A major obstacle was presented to Jack Smith, special counsel for the investigation of the Jan. 6 riot at the U.S. Capitol Building two-and-a-half years ago, by a federal appeals court in the United States.
Last week, it was determined by the Court of Appeals for the District of Columbia Circuit that Smith could not have access to Representative Scott Perry’s (R-Pa.) phone records due to it being considered a violation of his immunity under the “speech and debate” clause within the Constitution.
According to Politico, Smith was looking into Perry’s communications with colleagues and Executive Branch officials. Nevertheless, a clause exists which prevents members of Congress from facing legal action while fulfilling their roles as elected representatives.
“While elections are political events, a member’s deliberation about whether to certify a presidential election or how to assess information relevant to legislation about federal election procedures are textbook legislative acts,” U.S. District Judge Neomi Rao wrote in the opinion issued last week.
Newsmax noted further:
The decision marked the the first time an appeals court has held that lawmakers’ cellphones are subject to the same protections as their physical offices.
It also was the first significant legal setback for Smith in his bid to obtain evidence about involvement by allies of Donald Trump in the then-president’s alleged effort to overturn the 2020 election, Politico reported.
Rao, a Trump appointee, was joined by another Trump appointee, Judge Gregory Katsas, and by Judge Karen LeCraft Henderson, who was nominated by President George H.W. Bush.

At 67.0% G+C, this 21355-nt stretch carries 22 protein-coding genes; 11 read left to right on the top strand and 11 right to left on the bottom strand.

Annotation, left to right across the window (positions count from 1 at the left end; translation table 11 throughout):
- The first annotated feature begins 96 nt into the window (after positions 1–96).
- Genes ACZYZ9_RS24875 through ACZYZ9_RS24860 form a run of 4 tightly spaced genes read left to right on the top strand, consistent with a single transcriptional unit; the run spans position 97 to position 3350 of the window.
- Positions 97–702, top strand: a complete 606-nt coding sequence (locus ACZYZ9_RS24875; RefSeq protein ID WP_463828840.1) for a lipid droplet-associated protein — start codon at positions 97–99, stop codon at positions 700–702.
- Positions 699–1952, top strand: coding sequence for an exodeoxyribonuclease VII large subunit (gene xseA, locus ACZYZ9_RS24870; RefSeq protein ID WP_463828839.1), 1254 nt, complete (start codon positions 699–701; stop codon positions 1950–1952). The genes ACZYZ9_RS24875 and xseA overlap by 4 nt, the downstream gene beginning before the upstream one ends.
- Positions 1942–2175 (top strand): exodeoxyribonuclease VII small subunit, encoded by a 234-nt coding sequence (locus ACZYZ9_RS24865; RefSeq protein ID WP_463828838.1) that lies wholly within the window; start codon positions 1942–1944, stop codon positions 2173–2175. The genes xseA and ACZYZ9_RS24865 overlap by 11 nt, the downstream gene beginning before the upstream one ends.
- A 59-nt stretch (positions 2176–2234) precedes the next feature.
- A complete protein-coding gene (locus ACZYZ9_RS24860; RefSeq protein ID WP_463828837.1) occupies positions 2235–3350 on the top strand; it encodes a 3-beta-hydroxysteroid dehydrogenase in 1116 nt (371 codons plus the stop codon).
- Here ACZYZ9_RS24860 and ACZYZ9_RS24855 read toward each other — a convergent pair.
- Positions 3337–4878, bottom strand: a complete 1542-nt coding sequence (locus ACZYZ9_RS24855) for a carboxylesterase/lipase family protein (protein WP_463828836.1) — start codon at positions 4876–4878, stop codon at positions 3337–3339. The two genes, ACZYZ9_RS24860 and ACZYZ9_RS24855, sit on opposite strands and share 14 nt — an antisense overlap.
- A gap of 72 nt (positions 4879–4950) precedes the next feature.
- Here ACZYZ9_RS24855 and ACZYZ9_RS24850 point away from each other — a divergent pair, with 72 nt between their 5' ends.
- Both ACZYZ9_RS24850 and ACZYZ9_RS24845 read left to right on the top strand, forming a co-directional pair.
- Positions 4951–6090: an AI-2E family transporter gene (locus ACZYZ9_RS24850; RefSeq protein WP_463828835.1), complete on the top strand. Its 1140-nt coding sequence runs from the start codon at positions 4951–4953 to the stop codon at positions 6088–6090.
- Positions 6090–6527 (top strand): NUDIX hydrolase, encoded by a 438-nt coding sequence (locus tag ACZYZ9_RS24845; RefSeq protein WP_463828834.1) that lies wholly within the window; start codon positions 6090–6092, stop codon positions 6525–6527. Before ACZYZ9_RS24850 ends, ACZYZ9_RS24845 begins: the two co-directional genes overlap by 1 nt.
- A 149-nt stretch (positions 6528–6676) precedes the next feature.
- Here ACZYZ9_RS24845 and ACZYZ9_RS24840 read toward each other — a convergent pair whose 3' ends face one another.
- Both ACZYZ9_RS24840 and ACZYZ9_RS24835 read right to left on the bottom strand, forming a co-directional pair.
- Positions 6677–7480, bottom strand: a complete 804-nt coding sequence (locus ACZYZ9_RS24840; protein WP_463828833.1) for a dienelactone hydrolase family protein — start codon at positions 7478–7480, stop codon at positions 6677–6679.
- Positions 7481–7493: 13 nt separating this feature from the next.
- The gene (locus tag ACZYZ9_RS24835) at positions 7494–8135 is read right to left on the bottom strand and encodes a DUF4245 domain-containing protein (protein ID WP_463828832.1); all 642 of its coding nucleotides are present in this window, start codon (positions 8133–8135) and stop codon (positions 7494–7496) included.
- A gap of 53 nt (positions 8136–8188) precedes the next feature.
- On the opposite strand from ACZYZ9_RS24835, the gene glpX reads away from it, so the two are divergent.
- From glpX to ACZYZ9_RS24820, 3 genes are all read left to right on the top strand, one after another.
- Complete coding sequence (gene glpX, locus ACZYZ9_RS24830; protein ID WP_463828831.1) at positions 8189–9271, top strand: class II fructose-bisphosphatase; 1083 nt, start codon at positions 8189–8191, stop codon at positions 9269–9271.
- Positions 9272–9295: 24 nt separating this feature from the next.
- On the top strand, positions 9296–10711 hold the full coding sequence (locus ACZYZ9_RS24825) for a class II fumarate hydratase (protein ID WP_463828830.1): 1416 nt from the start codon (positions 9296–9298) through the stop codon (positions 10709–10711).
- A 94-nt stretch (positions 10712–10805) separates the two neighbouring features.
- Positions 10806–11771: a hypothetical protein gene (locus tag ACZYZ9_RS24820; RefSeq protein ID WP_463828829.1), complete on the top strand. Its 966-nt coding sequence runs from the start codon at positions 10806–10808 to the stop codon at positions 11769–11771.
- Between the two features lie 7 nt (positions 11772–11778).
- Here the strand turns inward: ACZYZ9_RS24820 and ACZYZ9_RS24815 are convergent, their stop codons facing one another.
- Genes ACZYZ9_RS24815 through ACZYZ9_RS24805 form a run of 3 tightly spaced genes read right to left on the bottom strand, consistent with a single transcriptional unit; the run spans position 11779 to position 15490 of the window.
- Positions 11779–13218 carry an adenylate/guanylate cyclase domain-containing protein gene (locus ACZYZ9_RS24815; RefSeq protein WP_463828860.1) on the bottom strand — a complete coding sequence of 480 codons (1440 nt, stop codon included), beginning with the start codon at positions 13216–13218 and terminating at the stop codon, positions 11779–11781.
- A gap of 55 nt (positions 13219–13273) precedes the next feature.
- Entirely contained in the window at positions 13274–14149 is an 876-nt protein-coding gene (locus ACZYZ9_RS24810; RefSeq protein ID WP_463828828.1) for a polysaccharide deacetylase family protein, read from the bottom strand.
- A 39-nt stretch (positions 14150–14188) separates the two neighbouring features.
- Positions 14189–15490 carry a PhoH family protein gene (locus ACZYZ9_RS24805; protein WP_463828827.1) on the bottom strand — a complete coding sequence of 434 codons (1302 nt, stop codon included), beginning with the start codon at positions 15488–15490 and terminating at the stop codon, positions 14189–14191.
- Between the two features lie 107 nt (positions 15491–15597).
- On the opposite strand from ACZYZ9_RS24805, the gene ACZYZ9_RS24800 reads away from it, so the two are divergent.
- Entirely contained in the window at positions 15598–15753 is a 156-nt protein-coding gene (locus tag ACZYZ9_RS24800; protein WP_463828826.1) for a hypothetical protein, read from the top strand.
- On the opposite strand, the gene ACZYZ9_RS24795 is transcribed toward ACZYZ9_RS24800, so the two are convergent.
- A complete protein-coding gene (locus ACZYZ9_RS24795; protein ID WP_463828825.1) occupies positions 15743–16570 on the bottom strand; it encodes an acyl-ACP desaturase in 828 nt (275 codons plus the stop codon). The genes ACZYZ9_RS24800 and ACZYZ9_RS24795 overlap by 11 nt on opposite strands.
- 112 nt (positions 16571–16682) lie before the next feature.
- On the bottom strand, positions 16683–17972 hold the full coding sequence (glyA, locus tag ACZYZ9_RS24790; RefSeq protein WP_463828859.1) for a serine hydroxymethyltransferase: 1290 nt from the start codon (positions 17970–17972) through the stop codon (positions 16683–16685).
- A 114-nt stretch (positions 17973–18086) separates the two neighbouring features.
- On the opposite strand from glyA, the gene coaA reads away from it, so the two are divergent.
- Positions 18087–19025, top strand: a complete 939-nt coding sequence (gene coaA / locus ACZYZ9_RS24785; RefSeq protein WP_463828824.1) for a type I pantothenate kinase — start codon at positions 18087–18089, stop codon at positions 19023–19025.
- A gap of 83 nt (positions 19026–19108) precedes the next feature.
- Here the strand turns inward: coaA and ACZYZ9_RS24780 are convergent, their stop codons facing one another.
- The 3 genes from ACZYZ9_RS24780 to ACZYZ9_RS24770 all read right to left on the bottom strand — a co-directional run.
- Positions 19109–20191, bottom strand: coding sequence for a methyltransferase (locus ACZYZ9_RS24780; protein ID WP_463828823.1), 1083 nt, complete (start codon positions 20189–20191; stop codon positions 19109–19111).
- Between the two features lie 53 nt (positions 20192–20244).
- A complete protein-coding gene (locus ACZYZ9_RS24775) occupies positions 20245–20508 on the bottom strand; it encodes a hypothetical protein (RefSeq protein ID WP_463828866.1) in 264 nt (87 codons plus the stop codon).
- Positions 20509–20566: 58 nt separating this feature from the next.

U.S. District Judge Beryl Howell’s decision to largely side with the government’s request to gain access to Perry’s cellphone data was overturned by a three-judge panel.
The appeals court then sent the case back to Howell’s court and instructed her to consider the new ruling when making any future decisions in the case, according to various outlets.
On “The Five,” Jesse Watters harshly criticized Smith for charging former President Donald Trump in two separate cases, referring to him as a “nervous wreck” and bringing up his previous legal issues with the U.S. Supreme Court.
The charges included four counts related to Trump’s attempts to challenge the results of the 2020 presidential election: willful retention of national defense information, conspiracy to obstruct justice, and two counts of making false statements.
“That was Special Counsel Jack Smith, who looked like a bedraggled nervous wreck, dripping with anger and highly emotional,” Watters said after showing a clip of Smith’s press conference earlier in the day announcing the new charges.
“The last time Jack Smith charged a politician, the case was so weak, it got tossed out of the Supreme Court unanimously. The Biden Justice Department is using obscure federal statutes to put a former president in prison for the rest of his life,” Watters told viewers.
The Supreme Court unanimously overturned Smith’s conviction of then-Republican Governor Bob McDowell of Virginia, whom Smith had prosecuted for receiving gifts; Watters was referring to this case.
“These charges are not bribery, not assault, not tax evasion, not sex trafficking. They’re charging Donald Trump under the Act of 1866,” Watters said. “It was used against the [Ku Klux] Klan, and now they are using it against Trump.”
Trump has pleaded not guilty to all counts and has likened the indictments to election interference.